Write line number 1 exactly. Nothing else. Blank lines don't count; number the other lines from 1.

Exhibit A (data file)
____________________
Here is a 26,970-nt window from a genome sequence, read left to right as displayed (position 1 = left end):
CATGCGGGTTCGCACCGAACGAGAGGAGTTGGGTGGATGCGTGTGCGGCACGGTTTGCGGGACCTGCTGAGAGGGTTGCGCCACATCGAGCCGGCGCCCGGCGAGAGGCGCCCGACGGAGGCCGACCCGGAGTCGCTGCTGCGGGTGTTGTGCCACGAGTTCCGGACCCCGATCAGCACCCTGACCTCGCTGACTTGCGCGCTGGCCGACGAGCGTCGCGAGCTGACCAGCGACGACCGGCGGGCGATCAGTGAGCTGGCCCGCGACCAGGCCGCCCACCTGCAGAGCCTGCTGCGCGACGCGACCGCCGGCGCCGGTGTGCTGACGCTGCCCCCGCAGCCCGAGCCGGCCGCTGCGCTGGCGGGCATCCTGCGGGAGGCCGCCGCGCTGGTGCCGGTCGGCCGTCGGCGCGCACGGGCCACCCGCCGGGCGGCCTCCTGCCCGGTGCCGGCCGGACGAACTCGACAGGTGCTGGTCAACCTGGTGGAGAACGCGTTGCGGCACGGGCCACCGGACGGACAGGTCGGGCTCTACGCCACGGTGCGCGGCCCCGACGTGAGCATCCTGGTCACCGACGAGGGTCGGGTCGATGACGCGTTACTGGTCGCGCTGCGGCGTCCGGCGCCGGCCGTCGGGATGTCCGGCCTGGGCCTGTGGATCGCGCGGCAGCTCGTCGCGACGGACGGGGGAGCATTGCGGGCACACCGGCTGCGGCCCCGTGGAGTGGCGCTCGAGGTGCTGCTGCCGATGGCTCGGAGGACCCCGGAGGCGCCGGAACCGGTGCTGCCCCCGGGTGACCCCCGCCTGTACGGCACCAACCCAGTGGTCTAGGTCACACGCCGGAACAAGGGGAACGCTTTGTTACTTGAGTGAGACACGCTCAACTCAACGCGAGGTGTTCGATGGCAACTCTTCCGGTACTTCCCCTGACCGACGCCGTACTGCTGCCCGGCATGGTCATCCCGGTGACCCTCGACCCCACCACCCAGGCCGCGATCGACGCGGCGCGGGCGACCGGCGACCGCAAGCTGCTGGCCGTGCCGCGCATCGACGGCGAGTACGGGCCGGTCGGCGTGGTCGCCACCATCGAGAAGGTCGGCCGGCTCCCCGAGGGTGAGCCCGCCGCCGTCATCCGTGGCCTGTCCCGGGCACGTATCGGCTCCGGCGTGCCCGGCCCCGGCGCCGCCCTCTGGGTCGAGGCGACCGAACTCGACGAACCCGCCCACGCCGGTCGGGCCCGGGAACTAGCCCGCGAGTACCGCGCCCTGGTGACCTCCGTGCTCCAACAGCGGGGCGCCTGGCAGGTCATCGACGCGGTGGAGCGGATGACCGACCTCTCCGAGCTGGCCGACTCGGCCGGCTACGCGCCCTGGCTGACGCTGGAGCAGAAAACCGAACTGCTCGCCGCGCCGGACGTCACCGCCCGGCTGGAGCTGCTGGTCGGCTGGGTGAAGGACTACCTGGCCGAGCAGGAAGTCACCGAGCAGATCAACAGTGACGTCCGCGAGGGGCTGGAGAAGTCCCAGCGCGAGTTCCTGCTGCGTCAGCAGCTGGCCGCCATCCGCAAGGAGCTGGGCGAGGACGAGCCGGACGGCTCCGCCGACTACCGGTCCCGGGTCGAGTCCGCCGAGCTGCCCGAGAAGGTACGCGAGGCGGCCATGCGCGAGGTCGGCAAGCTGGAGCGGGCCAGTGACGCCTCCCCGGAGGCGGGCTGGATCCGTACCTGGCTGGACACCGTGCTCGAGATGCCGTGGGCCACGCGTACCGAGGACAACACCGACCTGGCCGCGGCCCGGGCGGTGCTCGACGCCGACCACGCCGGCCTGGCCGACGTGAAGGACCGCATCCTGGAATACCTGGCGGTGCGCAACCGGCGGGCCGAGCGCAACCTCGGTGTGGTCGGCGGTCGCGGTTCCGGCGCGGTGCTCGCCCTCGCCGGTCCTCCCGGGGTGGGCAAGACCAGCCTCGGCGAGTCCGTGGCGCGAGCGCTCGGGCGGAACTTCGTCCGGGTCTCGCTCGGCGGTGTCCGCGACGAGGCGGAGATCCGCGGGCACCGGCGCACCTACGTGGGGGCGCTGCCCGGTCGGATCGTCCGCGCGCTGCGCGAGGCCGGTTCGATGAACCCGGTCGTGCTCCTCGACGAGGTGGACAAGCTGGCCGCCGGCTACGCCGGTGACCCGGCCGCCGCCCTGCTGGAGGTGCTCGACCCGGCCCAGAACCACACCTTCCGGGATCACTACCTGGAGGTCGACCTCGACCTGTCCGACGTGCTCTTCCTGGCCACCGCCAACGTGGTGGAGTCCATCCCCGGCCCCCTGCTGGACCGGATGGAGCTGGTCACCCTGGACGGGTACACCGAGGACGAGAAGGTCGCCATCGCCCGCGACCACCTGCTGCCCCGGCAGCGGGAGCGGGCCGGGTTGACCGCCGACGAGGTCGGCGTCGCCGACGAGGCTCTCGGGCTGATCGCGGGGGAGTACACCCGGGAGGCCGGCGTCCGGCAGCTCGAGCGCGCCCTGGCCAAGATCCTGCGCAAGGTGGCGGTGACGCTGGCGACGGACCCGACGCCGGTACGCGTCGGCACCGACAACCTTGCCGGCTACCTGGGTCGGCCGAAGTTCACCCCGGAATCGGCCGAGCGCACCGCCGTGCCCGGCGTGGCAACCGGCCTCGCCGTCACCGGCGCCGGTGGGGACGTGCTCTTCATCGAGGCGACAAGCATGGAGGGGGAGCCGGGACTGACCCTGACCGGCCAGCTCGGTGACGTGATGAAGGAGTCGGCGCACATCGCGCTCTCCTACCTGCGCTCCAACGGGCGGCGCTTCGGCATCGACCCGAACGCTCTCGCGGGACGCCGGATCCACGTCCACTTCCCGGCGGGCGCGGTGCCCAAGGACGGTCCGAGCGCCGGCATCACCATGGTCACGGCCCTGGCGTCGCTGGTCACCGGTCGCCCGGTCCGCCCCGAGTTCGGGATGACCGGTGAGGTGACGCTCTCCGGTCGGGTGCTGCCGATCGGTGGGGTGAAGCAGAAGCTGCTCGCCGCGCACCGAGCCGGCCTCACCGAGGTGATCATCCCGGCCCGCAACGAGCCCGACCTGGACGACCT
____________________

Here is a 26,970-nt window from a genome sequence, read left to right as displayed (position 1 = left end):